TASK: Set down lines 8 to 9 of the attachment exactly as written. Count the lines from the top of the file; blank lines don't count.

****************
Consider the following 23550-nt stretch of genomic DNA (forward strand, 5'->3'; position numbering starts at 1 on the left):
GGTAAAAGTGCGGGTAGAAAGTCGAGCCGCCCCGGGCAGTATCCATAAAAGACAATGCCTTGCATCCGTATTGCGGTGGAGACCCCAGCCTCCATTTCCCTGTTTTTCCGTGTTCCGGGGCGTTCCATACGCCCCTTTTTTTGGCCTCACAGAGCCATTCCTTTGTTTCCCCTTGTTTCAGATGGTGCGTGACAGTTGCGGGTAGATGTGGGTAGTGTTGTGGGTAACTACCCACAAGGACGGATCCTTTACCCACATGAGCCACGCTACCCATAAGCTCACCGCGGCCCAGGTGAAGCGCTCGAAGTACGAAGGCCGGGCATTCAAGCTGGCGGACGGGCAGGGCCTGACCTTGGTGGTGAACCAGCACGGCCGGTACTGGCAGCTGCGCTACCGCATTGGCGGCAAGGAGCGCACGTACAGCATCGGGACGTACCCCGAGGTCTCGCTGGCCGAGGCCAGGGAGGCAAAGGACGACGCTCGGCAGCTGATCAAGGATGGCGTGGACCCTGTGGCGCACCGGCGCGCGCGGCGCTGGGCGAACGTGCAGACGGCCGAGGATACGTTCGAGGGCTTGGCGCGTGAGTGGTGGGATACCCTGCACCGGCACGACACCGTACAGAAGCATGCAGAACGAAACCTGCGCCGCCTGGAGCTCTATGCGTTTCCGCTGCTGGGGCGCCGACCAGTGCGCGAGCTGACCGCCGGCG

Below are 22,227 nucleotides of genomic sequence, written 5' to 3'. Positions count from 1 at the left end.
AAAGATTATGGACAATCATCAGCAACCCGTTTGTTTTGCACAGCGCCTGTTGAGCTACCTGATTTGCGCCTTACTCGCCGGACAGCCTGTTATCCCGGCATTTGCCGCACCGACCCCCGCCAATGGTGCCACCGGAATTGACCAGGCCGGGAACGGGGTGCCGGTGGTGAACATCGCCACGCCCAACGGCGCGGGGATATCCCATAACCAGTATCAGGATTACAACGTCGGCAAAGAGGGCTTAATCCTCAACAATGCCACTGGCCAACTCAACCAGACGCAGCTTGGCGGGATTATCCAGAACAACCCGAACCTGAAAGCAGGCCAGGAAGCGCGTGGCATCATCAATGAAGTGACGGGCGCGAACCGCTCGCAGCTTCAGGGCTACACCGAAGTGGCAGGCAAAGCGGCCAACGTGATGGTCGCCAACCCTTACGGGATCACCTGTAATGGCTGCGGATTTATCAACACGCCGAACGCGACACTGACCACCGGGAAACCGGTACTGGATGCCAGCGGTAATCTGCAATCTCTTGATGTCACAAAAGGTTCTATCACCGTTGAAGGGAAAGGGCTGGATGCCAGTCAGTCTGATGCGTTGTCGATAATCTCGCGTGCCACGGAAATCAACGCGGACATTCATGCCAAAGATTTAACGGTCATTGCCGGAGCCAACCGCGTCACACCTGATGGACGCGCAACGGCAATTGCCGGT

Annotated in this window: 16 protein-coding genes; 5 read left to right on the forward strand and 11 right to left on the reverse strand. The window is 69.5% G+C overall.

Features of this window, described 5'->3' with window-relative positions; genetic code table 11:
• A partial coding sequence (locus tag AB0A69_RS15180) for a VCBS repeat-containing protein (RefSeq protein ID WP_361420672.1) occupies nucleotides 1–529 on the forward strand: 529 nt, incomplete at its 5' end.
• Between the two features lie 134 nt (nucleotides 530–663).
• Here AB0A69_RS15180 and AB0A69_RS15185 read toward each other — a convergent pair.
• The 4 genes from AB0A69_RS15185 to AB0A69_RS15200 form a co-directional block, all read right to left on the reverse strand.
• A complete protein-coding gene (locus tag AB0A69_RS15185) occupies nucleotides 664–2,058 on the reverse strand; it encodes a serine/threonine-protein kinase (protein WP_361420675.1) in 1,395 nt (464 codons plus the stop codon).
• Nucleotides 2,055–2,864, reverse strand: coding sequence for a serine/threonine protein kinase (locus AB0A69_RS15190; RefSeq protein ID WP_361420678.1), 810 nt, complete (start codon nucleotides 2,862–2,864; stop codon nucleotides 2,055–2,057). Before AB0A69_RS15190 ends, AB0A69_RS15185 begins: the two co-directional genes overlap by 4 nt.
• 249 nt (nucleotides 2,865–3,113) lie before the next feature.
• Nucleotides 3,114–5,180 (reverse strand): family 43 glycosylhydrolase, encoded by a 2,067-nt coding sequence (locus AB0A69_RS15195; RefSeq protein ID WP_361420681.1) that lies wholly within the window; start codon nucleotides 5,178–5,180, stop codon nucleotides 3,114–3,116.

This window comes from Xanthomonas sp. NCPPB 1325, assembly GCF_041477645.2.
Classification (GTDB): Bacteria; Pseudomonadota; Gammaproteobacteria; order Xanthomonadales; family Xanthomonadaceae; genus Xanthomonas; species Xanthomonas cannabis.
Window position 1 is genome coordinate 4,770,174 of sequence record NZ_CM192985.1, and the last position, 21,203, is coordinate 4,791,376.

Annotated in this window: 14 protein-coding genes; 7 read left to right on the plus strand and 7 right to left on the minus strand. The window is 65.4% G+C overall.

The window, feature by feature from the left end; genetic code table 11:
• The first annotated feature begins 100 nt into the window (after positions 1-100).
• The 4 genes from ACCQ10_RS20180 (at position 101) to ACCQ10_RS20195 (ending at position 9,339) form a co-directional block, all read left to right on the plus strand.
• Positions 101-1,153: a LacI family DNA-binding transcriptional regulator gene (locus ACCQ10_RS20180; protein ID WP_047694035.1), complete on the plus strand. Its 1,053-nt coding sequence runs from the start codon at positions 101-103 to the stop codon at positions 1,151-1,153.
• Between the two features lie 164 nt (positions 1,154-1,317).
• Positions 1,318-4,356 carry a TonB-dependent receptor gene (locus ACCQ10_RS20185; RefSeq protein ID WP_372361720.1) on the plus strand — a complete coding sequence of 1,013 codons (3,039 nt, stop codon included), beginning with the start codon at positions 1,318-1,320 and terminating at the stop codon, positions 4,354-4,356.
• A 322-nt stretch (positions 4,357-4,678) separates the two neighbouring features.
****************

• Between the two features lie 134 nt (nucleotides 530–663).
• Here AB0A69_RS15180 and AB0A69_RS15185 read toward each other — a convergent pair.